Led Zeppelin's sound began to deepen with Led "Zeppelin III". Released in October of 1970, the album featured an overt British Folk influence. The group's infatuation with Folk and mythology would reach a fruition on their untitled fourth album, which was released in November of 1971. "Led Zeppelin IV" was the band's most musically diverse effort to date, featuring everything from the crunching Rock of "Black Dog" to the Folk of "The Battle of Evermore", as well as "Stairway to Heaven", which found the bridge between the two genres. "Stairway to Heaven" was an immediate radio hit, eventually becoming the most played song in the history of album-oriented radio, although the song was never released as a single. Despite the fact that the album never reached number one in America, "Led Zeppelin IV" was their biggest album ever, selling well over 16 million copies over the next two and a half decades.
Led Zeppelin did tour to support both "Led Zeppelin III" and "Led Zeppelin IV", but they played fewer shows than they did on their previous outings. Instead, they concentrated on only playing larger venues. After completing their 1972 tour, the band retreated from the spotlight and recorded their fifth album. Released in the Spring of 1973, "Houses of the Holy" continued the band's musical experimentation, featuring touches of Funk and Reggae among their trademark Rock and Folk. "Houses of the Holy" debuted at number one in both America and Britain, setting the stage for a record-breaking American tour. Throughout their 1973 tour, Led Zeppelin broke box-office records, most of which were previously held by The Beatles, across America. The group's concert at Madison Square Garden in July was filmed for use in the feature film, The Song Remains the Same, which was released three years later. After their 1973 tour, Led Zeppelin spent a quiet year during 1974, releasing no new material and performing no concerts. They did, however, establish their own record label, Swan Song, which released all of Led Zeppelin's subsequent albums, as well as records by Dave Edmunds, Bad Company, The Pretty Things, and several others.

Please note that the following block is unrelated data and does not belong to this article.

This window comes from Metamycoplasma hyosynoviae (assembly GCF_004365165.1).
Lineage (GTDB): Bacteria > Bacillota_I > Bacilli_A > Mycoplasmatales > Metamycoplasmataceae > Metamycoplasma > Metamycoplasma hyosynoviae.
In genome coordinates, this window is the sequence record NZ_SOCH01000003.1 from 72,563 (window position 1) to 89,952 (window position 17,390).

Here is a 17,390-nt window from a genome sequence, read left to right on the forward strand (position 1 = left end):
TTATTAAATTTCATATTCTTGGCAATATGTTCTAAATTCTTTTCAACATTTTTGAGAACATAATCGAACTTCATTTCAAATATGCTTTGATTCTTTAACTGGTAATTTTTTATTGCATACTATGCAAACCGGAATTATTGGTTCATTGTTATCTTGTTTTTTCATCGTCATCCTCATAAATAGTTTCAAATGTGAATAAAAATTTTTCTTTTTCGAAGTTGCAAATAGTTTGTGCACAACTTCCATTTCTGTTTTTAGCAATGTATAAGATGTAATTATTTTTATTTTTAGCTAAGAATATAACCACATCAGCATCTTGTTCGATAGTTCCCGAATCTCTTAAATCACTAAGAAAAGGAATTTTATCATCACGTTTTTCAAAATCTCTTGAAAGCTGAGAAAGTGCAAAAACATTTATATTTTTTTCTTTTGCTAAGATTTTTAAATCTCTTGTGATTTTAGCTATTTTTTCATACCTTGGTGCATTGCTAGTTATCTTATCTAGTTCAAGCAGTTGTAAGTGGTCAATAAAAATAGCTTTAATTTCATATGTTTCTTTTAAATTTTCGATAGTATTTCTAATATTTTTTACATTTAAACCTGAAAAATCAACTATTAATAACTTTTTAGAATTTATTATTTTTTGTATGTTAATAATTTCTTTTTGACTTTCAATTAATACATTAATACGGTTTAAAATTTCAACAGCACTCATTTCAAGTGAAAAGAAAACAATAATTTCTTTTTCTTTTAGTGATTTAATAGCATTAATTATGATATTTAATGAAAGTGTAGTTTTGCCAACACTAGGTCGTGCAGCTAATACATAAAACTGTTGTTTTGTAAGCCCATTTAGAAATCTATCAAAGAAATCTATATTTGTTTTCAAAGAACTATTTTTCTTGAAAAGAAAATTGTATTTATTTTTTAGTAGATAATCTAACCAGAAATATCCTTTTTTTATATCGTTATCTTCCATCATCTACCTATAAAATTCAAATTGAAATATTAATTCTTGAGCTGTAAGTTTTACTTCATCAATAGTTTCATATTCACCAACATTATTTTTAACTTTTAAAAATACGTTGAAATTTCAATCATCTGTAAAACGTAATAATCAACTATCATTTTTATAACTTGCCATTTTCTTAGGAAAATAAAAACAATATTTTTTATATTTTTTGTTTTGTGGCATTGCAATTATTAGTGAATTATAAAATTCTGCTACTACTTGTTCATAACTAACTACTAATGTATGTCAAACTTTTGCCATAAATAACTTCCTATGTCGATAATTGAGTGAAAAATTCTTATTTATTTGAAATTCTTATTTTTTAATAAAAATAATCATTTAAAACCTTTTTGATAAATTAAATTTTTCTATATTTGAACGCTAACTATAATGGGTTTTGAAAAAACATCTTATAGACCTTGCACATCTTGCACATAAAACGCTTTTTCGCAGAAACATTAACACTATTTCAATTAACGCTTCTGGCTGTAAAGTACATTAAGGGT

"Physical Graffiti", a double album released in February of 1975, was the band's first release on Swan Song. The album was an immediate success, topping the charts in both America and England. Led Zeppelin was preparing to launch a large American tour in the late Summer of 1975 when Robert Plant and his wife were involved in a serious car crash while vacationing in Greece. Plans for the tour were canceled and Plant spent the rest of the year recuperating from the accident.